“I joke that my aim is to bend the space-time continuum of figuring out how we eat as a family, and with the slow cooker, we have the option of stretching out the interval between when I cook and when the meal needs to be ready. I also like the whole end-to-end supply chain of food. It’s also about optimizing the shopping list, strategic use of the freezer, and considering the whole process all the way down to the dishes. It’s kind of fun.”

Both at home and at work, she pursues a hobby: knitting. She’s a contributor to Knit-A-Square, a South African charity that collects knitted squares and assembles them into blankets for vulnerable and orphaned children, many of whom are affected by HIV/AIDS. She said that knitting is the perfect accompaniment to a conference call.

“We do a lot of them because our customers are in Europe,” she said, “and they are kind of all in different places, right? Knitting keeps me away from the keyboard because it’s easy to get distracted. It is a way to keep my fingers active so I can focus.”

And for Prakriya, Sullivan and the team, focus is key — because there’s always another question to answer from another angle.

“Just connecting things does not solve the big challenges,” Prakriya said. “There is definitely a lot of work to do. We are trying to provide the platforms to make that work easier. We have great support from our management chain. We are aligned all the way up and down with our wickedly smart compatriots in business development — shout out to [Executive Vice President of Business Development] Peggy Johnson’s team — as well as marketing, teams in the field, as well as PR. And our close relationship with our partners and customers makes the work exciting and fun.

“What Larry and I and the extended IoT Mobility team are doing is a shining example of everything about the fantastic Microsoft culture at work. It’s about solving the right problems the right way, in an aligned manner, so that the best people who understand the problem from different dimensions can come together and achieve something really great, and help our customers achieve something that is frankly even greater.”

Originally published on 9/12/2019 / Photos by Brian Smale / © Microsoft

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Microsoft expands its automotive partner ecosystem to power the future of mobility

Technology can help automotive companies transform into smart mobility services providers

Dashboard of self-driving auto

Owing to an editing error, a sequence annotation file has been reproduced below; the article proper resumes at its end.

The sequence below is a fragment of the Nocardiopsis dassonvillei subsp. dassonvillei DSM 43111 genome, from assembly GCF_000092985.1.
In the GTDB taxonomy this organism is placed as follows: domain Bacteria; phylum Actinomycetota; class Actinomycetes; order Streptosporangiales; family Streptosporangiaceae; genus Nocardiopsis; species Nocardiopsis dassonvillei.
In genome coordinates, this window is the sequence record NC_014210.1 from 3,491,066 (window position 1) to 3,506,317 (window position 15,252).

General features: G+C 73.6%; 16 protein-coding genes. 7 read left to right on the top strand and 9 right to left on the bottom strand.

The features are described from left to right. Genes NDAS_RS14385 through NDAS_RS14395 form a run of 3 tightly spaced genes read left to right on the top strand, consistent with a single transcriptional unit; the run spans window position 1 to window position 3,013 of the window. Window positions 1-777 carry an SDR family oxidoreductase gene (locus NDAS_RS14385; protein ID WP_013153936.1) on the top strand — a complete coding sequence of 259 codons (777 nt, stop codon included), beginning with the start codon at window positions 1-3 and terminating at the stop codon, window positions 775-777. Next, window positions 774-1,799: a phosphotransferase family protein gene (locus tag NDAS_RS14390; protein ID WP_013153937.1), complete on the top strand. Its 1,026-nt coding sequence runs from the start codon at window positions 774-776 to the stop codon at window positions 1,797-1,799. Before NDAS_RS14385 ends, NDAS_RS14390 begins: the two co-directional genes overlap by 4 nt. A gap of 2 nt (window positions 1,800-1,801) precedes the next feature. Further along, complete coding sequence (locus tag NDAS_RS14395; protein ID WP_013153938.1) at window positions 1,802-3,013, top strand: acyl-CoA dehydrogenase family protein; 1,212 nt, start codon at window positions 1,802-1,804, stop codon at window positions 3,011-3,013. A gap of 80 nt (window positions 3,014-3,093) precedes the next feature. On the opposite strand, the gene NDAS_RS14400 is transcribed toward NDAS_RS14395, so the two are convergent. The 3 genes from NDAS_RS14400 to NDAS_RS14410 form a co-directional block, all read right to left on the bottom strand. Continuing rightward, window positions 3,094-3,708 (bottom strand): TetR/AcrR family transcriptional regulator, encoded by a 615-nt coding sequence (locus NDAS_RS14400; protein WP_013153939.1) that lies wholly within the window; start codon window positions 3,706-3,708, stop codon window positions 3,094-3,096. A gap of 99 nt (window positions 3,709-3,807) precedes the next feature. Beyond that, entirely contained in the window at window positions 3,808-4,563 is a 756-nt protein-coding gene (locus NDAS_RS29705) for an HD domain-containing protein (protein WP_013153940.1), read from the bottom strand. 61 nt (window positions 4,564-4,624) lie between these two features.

Karl Benz and Henry Ford revolutionized transportation with the initial development and mass production of the automobile. Now, more than a century later, the automotive industry is poised to transform transportation again, with a push to develop connected, personalized and autonomous driving experiences, electric vehicles and new mobility business models from ride-sharing to ride-hailing and multimodal, smart transportation concepts.

This industry is expected to see significant growth, becoming a $6.6T industry by 2030, with disruptive business models accounting for 25 percent of all revenues, according to consulting firm, McKinsey & Company. From shared vehicle services to fully electric transportation, manufacturers are developing new products and services to enable large fleets offering mobility-as-a-service, which will increasingly replace individual car ownership. This involves modernizing the in-vehicle experience with productivity, entertainment, and personal assistants that are safe and secure, following users across different transport modes, adding value for businesses and consumers alike.

This transformation requires a data-driven mindset. The automotive sector generates vast amounts of data. However, companies aren’t yet fully set up to turn it into relevant insights. Future success depends on the ability to identify and capture digital signals and evolve how the business approaches innovation. Through what we call a digital feedback loop, the entirety of the enterprise can be connected with relevant data— whether it is pertaining to relationship management with customers and partners, or engagement with employees, core product creation or enterprise operations— to drive continuous improvement in products and services, mobility companies must differentiate from their competition.

We support the industry with unlocking this enormous potential by providing intelligent cloud, edge, IoT and AI services and helping automotive companies build and extend their own digital capabilities.

To that end, this year, for the first time, Microsoft is joining Frankfurt Motor Show (IAA) and showcasing our approach to working with the automotive industry. We want to empower automotive organizations of all sizes to transform into smart mobility services providers.

Our automotive strategy is shaped by three key principles:

  1. We partner across the industry. We are not in the business of making vehicles or delivering end mobility as a service offerings.